5. You are not getting enough magnesium
As an electrolyte, magnesium helps restore hydration while you recover. But many people don’t meet the recommended magnesium intake, especially men over 70 and teens. In this case, consider adding more magnesium-rich foods to your diet. Choose legumes, nuts, seeds, whole grains, leafy greens, milk and yogurt. Fortified foods, such as fortified cereals, can also help increase magnesium intake.
Magnesium supplementation may also have beneficial effects on your training. If you suffer from leg cramps or muscle aches, using magnesium powder can help the muscles relax. Research published in Nutrients in 2017 indicated that magnesium supplementation may help improve exercise performance, including grip strength and lower leg strength. But more research is needed to confirm these potential effects.
You can find magnesium powder in many drugstores. Mix it with water and drink it hot or cold. You can also find magnesium in many vitamin, mineral, and other nutritional supplements.
Remember, however, that the top recommendation for magnesium taken in supplement form is 350 milligrams (mg) per day for adults and children ages 9 to 18. Exceeding this amount can lead to diarrhea, nausea, and abdominal cramps. Extremely high consumption can lead to irregular heartbeat and even cardiac arrest. Magnesium supplements may also interact with some medications, including bisphosphonates, antibiotics, diuretics, GERD and stomach ulcer medications, and zinc supplements. Talk to your doctor if you’re considering a magnesium supplement, especially if you’re taking any of these medications.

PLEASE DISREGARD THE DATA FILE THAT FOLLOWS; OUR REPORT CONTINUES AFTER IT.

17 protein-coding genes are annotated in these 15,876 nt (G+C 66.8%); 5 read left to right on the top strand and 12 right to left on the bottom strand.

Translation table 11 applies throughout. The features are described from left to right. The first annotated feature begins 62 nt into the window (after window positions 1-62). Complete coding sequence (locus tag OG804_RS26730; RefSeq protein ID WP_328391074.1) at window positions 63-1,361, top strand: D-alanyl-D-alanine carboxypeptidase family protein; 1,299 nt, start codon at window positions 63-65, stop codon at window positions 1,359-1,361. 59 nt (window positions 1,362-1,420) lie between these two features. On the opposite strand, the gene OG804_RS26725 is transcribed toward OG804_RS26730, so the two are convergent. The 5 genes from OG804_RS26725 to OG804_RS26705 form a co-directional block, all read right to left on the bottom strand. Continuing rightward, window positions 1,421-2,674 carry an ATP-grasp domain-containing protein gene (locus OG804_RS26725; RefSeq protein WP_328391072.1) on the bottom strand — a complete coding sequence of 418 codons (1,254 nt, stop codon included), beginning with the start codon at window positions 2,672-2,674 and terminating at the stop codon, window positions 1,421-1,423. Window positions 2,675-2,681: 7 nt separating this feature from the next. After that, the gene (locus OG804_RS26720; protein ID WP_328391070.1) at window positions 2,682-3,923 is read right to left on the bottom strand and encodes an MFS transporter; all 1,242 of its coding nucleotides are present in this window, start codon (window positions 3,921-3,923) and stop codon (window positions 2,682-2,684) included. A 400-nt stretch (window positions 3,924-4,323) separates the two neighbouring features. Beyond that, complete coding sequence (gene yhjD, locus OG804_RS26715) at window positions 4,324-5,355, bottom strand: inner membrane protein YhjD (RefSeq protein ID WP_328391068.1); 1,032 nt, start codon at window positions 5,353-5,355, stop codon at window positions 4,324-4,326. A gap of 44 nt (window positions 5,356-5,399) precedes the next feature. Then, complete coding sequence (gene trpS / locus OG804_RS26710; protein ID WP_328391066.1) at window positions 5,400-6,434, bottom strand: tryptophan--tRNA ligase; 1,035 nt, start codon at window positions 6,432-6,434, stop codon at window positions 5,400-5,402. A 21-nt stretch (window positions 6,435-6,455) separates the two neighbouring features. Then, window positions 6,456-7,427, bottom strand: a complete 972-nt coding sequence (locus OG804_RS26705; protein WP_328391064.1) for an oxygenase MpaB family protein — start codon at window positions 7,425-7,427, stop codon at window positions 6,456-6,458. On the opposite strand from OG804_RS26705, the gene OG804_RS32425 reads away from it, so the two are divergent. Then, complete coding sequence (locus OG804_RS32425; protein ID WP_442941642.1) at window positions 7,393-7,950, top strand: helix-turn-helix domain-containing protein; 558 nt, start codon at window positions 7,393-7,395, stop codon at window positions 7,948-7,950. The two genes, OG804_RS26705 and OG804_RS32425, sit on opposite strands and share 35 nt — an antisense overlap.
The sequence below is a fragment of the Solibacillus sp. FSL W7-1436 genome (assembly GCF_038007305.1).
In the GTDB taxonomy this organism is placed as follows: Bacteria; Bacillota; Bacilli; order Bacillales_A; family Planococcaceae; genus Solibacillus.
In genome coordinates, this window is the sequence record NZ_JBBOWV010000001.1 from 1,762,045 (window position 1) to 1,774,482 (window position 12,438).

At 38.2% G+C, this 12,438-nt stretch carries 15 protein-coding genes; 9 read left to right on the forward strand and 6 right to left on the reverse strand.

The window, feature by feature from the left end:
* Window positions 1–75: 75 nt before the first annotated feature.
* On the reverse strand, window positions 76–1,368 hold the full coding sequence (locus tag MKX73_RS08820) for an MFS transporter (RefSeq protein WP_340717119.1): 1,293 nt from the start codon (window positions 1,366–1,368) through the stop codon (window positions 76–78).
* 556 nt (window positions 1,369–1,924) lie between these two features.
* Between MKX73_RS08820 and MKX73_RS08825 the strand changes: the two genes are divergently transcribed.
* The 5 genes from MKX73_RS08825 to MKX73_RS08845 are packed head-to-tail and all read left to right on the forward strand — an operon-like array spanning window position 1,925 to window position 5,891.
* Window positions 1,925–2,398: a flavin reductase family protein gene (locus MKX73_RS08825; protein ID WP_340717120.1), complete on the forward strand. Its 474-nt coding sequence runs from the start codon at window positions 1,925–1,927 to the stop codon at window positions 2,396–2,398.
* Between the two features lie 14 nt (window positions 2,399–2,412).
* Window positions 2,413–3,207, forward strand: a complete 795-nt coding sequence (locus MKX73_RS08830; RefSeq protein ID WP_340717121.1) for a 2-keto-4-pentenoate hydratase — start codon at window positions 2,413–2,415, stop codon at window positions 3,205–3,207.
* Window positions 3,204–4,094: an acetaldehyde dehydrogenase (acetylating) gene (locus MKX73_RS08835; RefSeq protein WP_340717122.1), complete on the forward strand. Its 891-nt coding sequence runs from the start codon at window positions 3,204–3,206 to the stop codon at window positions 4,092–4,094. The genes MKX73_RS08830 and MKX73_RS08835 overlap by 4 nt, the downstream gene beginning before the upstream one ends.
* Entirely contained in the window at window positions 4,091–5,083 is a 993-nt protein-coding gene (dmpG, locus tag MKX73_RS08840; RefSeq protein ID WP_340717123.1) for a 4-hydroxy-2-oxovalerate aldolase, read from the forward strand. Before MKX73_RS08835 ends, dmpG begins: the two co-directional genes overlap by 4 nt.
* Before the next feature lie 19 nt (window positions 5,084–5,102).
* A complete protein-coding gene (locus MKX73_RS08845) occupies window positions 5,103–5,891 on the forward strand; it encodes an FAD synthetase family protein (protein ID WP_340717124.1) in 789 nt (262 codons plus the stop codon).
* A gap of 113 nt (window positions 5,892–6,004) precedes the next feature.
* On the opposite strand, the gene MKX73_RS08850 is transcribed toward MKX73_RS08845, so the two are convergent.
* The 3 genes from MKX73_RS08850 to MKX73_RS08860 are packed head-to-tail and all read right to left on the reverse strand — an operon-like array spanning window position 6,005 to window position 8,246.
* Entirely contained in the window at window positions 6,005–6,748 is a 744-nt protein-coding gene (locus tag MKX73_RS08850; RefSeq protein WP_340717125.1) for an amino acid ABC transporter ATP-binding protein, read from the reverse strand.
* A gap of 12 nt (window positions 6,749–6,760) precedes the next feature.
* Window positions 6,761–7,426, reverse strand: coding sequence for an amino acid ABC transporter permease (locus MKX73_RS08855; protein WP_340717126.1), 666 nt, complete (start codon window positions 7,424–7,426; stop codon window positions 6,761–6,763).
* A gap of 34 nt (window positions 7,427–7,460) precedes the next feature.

6. You drink alcohol after exercise
Perhaps you want to unwind at the end of the day by opening a refrigerated bottle. But if your happy hour is after a workout, think again. Drinking alcohol after exercise is a mistake. Alcohol is not a rehydration drink. It does not have the correct nutritional profile to serve as a recovery drink. In fact, alcohol contributes to dehydration. Ditch the booze after your workout, and opt for a glass of water or a sports drink.